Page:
The landscape is airbrushed white and Mncedisi Paliso is clearing hailstones off his roof before they melt. Leave it too long and the water will seep through the holes in the corrugated iron roof, drenching the bed beneath.
An eerie silence haunts South Africa's Marikana mine. A ferocious hailstorm has forced protesters into their homes to contemplate the events of these past few weeks.
"It's a strike about wages," Mr Paliso explains, but it's also about tackling grinding poverty and inequality.
"Wages mean improving our lives… If you've got money, you can build a home and do things like look after your family."
Mr Paliso and his family moved here from the Eastern Cape three years ago.
The village they hail from buried its dead from the "Marikana massacre" just last week.
There was little chance of employment back at home, so work at the vast platinum mine was the next best thing for the Paliso family.
Mr Paliso, a man in his mid 40s, spends eight hours underground each day as a rock driller and, because he is a contract worker, earns less than his colleagues - 2,500 rand ($300; £190) a month - and no living allowance.
He and his wife rely on that income plus a meagre government child grant to feed their two children. Their home is a painted blue "shack farm" with a goat and a couple of dogs outside. And a roof that leaks.
They are under no illusion that the wage increase their union is demanding, (though badly needed) will provide a quick fix to their problems.
"A lot of people say: 'We would rather kill than go back to what we were earning'," Mr Paliso says and he agrees with that, but ultimately he concedes it is a more complex problem.
Observers have salivated at the thought of an "African Arab Spring" emerging from the Marikana dispute. But it's not happening.
Unlike Libya or Syria, the new South Africa has a democratic tradition, and despite widespread frustrations at the slow pace of change, so far the protest action has been largely confined to the mining sector.
But it is still a turning point, according to political analyst Eusebius McKaiser.
"I don't think this has the spark to make it an Arab Spring, but this is the first event in post-apartheid South Africa since 1994 where you can't say there will be zero political fallout for the major factions within the ruling ANC alliance."
While Julius Malema - the expelled leader of the ANC youth league - has said "white capital" is largely to blame for inequality in South Africa, Mr Paliso's wife Nomnikelo is more circumspect.
She expresses a disappointment with the leaders of the ruling party - a party she once supported without question.
"I think the government is ultimately responsible," she states bluntly.
"They are in charge, they are the ones that should be blamed and I think it is their duty to improve our lives."
But levelling South Africa's economic playing field is an enormous task - the statistics bear this out.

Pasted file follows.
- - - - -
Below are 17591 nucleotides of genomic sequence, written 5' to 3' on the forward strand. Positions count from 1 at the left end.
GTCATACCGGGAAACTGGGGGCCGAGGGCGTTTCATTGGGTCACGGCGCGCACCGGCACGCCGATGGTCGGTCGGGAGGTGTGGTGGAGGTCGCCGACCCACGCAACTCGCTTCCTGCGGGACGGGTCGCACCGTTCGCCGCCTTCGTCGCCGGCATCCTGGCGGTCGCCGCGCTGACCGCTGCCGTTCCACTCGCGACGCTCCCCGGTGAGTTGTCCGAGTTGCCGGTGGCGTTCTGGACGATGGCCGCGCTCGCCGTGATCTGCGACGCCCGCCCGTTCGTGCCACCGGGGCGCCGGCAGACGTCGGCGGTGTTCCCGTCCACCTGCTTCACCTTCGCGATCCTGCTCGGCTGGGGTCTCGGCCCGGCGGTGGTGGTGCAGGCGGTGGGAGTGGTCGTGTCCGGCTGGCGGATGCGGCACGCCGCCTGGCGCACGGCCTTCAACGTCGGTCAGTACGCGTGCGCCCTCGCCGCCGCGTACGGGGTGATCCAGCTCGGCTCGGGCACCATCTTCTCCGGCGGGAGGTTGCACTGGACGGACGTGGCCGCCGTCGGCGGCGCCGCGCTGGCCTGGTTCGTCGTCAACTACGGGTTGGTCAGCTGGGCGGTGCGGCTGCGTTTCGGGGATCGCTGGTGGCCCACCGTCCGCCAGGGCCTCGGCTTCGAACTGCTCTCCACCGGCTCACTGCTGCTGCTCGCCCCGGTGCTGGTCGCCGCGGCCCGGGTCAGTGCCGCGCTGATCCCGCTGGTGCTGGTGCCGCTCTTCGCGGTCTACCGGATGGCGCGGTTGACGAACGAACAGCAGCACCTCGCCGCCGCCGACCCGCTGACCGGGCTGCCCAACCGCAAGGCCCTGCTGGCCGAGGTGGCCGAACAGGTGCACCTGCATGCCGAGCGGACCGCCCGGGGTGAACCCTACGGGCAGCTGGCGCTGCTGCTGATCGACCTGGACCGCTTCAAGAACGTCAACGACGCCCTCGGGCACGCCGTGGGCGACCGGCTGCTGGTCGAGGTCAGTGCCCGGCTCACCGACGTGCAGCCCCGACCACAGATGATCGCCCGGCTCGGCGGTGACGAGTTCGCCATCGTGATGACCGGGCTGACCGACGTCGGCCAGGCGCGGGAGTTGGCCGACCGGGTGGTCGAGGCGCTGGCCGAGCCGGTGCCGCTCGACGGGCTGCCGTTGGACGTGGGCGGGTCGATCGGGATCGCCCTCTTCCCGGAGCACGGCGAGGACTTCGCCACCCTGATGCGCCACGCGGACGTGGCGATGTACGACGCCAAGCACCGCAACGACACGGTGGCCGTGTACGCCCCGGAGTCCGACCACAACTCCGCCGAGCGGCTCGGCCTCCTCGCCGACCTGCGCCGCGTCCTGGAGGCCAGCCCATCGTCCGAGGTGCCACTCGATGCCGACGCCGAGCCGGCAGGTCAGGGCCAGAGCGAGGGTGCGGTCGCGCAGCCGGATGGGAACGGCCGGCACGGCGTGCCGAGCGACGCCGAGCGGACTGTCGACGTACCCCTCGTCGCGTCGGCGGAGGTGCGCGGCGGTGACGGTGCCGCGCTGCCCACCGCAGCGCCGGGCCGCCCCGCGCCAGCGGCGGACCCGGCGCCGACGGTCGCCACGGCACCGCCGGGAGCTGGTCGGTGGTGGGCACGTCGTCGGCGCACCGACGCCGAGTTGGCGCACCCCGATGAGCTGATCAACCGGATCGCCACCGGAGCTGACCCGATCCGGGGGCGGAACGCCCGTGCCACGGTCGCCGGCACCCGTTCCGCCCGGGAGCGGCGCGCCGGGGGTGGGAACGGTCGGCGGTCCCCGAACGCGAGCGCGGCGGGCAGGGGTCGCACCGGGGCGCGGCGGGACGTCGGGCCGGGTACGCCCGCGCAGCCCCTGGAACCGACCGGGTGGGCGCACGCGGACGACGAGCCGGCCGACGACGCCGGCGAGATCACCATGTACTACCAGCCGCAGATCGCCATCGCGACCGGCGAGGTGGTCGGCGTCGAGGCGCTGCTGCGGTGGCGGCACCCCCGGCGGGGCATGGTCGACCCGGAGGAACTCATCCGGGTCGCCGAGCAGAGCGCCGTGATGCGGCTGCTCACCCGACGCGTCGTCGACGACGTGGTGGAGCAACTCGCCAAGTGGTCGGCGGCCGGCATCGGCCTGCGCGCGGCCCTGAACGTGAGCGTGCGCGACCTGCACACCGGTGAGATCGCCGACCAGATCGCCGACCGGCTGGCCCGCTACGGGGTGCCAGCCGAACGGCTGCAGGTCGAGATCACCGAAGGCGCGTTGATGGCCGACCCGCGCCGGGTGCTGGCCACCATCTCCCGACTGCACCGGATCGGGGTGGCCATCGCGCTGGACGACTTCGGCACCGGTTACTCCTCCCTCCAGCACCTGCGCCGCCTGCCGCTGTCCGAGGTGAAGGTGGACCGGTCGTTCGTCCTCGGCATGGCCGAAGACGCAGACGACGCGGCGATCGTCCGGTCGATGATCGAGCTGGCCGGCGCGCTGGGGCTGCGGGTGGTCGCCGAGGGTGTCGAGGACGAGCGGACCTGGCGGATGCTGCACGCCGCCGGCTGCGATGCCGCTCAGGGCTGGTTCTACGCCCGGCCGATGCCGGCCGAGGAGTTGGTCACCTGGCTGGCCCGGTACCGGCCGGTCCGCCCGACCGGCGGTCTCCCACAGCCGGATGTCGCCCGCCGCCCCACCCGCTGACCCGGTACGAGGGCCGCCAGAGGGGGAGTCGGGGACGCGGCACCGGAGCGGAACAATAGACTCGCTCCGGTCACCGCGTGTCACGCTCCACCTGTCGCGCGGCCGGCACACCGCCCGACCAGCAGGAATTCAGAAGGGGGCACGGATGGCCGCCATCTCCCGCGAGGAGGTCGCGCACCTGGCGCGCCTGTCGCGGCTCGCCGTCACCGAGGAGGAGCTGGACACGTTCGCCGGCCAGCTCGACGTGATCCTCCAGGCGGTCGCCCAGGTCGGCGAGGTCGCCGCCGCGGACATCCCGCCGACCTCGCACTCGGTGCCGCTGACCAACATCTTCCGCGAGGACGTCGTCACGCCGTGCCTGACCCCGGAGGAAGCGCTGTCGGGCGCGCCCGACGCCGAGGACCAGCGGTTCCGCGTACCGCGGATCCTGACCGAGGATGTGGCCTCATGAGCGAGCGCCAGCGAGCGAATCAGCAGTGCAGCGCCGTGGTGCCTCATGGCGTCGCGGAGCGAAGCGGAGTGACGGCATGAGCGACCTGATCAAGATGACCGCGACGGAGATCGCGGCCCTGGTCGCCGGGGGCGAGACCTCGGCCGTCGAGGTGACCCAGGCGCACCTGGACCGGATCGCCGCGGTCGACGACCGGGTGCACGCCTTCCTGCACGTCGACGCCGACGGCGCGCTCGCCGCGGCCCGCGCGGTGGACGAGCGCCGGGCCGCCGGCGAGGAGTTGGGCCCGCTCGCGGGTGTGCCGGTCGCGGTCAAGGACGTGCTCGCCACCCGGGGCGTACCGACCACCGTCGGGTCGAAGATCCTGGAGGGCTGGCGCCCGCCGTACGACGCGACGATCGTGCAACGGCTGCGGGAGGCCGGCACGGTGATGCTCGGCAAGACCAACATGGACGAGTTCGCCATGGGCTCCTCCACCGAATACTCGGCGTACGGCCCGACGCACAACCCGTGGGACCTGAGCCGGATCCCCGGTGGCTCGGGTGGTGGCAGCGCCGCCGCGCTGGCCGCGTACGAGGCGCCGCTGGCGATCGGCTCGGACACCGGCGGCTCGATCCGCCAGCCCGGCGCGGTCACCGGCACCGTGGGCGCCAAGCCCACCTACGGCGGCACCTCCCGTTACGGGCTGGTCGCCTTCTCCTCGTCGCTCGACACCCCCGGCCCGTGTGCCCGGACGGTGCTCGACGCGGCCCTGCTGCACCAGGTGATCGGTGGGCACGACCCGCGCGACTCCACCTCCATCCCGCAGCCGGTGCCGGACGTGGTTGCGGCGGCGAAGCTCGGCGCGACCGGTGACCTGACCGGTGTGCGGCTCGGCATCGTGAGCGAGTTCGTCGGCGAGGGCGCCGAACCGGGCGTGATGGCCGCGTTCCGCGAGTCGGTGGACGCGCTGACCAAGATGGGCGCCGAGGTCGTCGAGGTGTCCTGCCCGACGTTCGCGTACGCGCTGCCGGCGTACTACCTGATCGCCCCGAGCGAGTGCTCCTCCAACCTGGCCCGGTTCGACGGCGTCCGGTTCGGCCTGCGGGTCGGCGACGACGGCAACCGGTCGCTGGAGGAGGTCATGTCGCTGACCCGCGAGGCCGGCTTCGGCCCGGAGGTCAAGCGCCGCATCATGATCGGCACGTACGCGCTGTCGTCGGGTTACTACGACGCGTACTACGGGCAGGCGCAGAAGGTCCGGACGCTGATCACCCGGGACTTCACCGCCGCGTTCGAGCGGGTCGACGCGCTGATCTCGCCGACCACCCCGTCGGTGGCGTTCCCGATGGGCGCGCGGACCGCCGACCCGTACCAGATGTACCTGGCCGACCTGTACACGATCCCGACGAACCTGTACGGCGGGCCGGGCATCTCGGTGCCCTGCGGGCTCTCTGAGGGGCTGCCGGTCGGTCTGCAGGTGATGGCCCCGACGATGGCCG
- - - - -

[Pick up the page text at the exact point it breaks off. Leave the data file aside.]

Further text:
According to the World Bank, the richest 10% of the population earns 58% of national income while those at the bottom, the poorest 50%, earn just 8%.
Apartheid's cruel legacy is still being blamed up to a point, but so too are the elites that have shaped the new South Africa.
"One of the most horrible things is that we are one of the most unequal societies in the Milky Way," argues Mr McKaiser.
"Government has never really dealt with this. We've always hoped that it would deal with economic growth challenges, joblessness and poverty, and that inequalities would somehow fall into place as a consequence. What we are now seeing is a political challenge that comes with the injustice."
The trade unions once carried the moral high ground to address the injustices of apartheid, but many have now been criticised for being "too close" to government and big business.
This blocks the possibility of shaking up South Africa's labour laws to encourage businesses to flourish.
President Jacob Zuma has been accused by all sides for failing to show the political courage to deal with this sensitive issue and for protecting vested interests within his own party.
Meanwhile, figures like Mr Malema have a ready market in the disillusioned poor, who are ready to seize upon his every word. Nationalisation - his mantra - is the solution to South Africa's inequality problems.
So where is the responsibility of the mine owners in all this? Shouldn't Lonmin, which is listed on both the Johannesburg and London Stock Exchanges, have seen this coming, given that workers' appalling conditions have persisted for years?
Lonmin executive Abey Kgotle says:
"People have chosen to use means that are out of the ordinary when it comes to collective bargaining. We have the Labour Relations Act but clearly people have acted outside that scope."
The phrase that keeps coming up time and time again during commentary on the Marikana dispute, is leadership.
Failure of leadership within business, within the trade unions and within a governing party that is trying to straddle both the political left and right.
Collectively many argue, they have failed to address South Africa's very pressing problems of inequality.
The miners may not be at the "bottom of the pile" in terms of pay, as many commentators have pointed out, but with 36% of South Africans having no job whatsoever or unions to argue their case, leaders ignore inequalities at their peril.